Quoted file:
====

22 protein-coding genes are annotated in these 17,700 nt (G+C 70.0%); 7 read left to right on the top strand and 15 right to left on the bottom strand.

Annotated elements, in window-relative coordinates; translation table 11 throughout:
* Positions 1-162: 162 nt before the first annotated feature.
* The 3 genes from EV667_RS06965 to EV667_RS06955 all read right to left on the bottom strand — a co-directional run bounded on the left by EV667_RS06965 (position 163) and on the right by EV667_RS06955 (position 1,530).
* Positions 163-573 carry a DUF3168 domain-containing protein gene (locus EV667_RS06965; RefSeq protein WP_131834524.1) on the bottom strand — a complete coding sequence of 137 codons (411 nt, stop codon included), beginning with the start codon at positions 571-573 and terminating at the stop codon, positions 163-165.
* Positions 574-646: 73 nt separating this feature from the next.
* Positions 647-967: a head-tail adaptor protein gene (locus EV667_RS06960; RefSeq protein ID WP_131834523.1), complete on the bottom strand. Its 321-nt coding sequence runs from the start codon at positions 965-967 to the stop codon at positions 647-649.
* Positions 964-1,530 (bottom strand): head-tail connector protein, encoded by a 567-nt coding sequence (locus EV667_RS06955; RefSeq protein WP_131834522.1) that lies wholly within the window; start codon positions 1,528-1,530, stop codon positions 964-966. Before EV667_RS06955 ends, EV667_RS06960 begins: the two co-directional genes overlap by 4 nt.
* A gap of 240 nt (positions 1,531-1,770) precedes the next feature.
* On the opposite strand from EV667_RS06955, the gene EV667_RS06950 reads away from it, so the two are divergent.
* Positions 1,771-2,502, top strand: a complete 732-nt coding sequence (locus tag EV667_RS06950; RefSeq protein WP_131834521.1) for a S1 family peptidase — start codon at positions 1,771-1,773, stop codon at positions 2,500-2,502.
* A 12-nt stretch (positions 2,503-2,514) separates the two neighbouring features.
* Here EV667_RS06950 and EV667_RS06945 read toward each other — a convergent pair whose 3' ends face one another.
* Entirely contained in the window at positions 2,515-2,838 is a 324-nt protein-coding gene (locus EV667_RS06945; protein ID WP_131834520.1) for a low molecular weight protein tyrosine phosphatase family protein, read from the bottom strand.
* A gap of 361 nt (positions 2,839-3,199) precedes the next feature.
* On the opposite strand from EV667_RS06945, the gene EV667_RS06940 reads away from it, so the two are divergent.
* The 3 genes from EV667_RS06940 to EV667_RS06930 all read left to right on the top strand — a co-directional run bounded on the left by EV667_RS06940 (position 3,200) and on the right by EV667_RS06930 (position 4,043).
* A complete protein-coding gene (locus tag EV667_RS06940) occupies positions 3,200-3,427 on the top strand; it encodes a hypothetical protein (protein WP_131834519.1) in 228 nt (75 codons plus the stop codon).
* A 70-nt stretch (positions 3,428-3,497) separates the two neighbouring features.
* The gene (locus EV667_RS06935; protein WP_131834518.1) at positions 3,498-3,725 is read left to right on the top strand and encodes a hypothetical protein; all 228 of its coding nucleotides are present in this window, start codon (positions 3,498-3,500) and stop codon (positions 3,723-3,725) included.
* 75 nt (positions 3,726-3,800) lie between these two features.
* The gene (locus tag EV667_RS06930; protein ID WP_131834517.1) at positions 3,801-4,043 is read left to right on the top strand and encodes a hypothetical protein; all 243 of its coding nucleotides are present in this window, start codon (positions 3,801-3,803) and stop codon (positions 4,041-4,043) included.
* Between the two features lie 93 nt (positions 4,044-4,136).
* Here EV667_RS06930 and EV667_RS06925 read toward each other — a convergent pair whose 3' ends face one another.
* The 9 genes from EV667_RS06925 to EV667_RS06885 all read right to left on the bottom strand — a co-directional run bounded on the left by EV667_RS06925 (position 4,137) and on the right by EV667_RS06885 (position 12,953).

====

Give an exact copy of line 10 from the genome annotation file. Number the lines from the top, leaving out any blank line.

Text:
* On the opposite strand from EV667_RS06955, the gene EV667_RS06950 reads away from it, so the two are divergent.